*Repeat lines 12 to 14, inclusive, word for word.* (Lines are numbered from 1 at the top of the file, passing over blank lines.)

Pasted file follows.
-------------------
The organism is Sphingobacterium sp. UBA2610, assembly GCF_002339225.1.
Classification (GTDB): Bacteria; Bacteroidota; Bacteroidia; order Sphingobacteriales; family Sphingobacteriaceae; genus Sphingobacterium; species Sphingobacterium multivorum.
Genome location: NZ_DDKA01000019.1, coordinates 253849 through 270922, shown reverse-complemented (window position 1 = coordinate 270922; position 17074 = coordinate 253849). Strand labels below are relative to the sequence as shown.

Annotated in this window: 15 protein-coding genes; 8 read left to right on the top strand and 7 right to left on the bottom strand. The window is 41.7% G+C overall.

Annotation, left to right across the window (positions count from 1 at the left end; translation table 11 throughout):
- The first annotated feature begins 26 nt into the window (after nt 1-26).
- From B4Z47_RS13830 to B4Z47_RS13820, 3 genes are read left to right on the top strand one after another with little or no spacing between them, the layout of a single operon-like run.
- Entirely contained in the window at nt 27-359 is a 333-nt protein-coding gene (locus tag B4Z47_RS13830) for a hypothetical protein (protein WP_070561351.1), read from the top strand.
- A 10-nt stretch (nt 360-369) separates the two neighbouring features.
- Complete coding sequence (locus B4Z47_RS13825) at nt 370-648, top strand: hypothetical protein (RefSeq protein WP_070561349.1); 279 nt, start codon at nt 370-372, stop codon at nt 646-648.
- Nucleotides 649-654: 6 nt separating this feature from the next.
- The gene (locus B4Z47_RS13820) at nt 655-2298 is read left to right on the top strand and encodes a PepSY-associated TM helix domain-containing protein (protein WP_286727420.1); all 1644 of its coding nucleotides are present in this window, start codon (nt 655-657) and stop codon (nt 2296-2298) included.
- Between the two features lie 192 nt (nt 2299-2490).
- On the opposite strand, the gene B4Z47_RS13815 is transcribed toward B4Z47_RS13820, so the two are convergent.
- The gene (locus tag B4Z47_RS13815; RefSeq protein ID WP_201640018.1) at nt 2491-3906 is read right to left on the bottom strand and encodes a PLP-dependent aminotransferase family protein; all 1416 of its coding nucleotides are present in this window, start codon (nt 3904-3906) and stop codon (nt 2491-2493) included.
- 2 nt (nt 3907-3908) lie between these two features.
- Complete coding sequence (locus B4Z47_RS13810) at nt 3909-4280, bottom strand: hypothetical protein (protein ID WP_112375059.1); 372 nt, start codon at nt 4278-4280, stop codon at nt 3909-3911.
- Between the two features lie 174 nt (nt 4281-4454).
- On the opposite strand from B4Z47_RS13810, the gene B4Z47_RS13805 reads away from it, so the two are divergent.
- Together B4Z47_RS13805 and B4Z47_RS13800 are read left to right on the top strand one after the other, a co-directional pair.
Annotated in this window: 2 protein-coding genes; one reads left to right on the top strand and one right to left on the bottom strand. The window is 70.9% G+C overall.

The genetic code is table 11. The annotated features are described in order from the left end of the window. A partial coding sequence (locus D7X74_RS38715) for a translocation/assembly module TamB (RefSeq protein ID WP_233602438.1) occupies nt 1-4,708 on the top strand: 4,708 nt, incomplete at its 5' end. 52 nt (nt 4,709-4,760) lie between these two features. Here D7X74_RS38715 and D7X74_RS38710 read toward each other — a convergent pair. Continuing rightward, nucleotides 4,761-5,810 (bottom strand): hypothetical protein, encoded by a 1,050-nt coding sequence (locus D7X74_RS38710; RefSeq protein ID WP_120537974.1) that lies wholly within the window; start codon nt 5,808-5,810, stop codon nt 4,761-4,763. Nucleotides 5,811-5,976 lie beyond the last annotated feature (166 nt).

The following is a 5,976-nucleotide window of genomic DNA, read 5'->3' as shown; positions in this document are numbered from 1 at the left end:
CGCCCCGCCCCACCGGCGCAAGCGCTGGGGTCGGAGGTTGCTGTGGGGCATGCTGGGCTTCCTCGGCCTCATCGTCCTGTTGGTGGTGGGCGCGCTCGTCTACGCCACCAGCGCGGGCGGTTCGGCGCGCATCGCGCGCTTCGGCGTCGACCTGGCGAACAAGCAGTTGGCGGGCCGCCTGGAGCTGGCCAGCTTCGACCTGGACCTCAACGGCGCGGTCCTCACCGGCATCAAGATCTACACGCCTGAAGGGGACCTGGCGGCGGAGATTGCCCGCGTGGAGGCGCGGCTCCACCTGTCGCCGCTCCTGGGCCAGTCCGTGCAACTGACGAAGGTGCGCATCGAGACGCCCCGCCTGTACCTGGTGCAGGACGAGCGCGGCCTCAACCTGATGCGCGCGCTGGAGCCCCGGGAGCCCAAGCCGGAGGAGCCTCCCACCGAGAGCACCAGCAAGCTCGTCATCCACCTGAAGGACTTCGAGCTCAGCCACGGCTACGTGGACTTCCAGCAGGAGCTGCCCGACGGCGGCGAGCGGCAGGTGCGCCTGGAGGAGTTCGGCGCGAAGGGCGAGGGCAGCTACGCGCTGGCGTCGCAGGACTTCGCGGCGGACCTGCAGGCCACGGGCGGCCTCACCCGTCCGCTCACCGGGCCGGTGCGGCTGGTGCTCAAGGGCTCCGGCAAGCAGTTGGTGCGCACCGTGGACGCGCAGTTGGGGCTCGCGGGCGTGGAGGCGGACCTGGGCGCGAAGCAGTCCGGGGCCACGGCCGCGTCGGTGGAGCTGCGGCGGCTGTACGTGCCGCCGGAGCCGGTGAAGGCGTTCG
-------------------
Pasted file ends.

- The gene (locus B4Z47_RS13820) at nt 655-2298 is read left to right on the top strand and encodes a PepSY-associated TM helix domain-containing protein (protein WP_286727420.1); all 1644 of its coding nucleotides are present in this window, start codon (nt 655-657) and stop codon (nt 2296-2298) included.
- Between the two features lie 192 nt (nt 2299-2490).
- On the opposite strand, the gene B4Z47_RS13815 is transcribed toward B4Z47_RS13820, so the two are convergent.